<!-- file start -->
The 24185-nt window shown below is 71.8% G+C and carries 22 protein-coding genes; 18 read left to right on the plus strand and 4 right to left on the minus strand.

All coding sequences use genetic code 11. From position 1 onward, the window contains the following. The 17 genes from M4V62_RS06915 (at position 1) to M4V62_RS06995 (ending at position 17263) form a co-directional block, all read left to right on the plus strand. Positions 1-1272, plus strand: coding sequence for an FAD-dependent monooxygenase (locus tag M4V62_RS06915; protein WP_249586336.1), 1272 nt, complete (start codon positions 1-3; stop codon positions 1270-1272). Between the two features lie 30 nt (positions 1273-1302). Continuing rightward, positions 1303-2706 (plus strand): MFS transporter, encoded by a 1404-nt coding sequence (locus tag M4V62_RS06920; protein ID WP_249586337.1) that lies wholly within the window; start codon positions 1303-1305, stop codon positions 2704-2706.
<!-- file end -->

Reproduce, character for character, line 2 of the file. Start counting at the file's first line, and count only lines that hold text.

All coding sequences use genetic code 11. From position 1 onward, the window contains the following. The 17 genes from M4V62_RS06915 (at position 1) to M4V62_RS06995 (ending at position 17263) form a co-directional block, all read left to right on the plus strand. Positions 1-1272, plus strand: coding sequence for an FAD-dependent monooxygenase (locus tag M4V62_RS06915; protein WP_249586336.1), 1272 nt, complete (start codon positions 1-3; stop codon positions 1270-1272). Between the two features lie 30 nt (positions 1273-1302). Continuing rightward, positions 1303-2706 (plus strand): MFS transporter, encoded by a 1404-nt coding sequence (locus tag M4V62_RS06920; protein ID WP_249586337.1) that lies wholly within the window; start codon positions 1303-1305, stop codon positions 2704-2706.